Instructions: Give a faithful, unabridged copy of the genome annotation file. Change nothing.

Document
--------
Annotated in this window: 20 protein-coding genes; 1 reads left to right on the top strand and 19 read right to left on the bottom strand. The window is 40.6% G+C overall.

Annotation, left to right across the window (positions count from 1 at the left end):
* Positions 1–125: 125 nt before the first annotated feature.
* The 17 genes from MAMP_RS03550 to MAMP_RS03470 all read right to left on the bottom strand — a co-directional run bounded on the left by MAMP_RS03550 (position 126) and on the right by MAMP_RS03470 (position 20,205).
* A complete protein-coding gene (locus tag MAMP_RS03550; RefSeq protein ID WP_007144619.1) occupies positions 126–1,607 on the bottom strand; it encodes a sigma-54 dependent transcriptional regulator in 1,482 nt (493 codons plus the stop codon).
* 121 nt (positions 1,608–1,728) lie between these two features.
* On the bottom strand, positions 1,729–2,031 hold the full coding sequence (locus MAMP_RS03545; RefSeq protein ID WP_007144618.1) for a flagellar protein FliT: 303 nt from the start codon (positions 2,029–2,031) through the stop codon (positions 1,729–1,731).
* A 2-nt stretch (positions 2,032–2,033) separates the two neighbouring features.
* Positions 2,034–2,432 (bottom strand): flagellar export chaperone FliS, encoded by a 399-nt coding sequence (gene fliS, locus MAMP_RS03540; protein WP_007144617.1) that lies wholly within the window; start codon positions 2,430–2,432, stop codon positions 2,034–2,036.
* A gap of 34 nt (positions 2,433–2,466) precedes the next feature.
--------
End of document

Annotated in this window: 20 protein-coding genes; 1 reads left to right on the top strand and 19 read right to left on the bottom strand. The window is 40.6% G+C overall.

Annotation, left to right across the window (positions count from 1 at the left end):
* Positions 1–125: 125 nt before the first annotated feature.
* The 17 genes from MAMP_RS03550 to MAMP_RS03470 all read right to left on the bottom strand — a co-directional run bounded on the left by MAMP_RS03550 (position 126) and on the right by MAMP_RS03470 (position 20,205).
* A complete protein-coding gene (locus tag MAMP_RS03550; RefSeq protein ID WP_007144619.1) occupies positions 126–1,607 on the bottom strand; it encodes a sigma-54 dependent transcriptional regulator in 1,482 nt (493 codons plus the stop codon).
* 121 nt (positions 1,608–1,728) lie between these two features.
* On the bottom strand, positions 1,729–2,031 hold the full coding sequence (locus MAMP_RS03545; RefSeq protein ID WP_007144618.1) for a flagellar protein FliT: 303 nt from the start codon (positions 2,029–2,031) through the stop codon (positions 1,729–1,731).
* A 2-nt stretch (positions 2,032–2,033) separates the two neighbouring features.
* Positions 2,034–2,432 (bottom strand): flagellar export chaperone FliS, encoded by a 399-nt coding sequence (gene fliS, locus MAMP_RS03540; protein WP_007144617.1) that lies wholly within the window; start codon positions 2,430–2,432, stop codon positions 2,034–2,036.
* A gap of 34 nt (positions 2,433–2,466) precedes the next feature.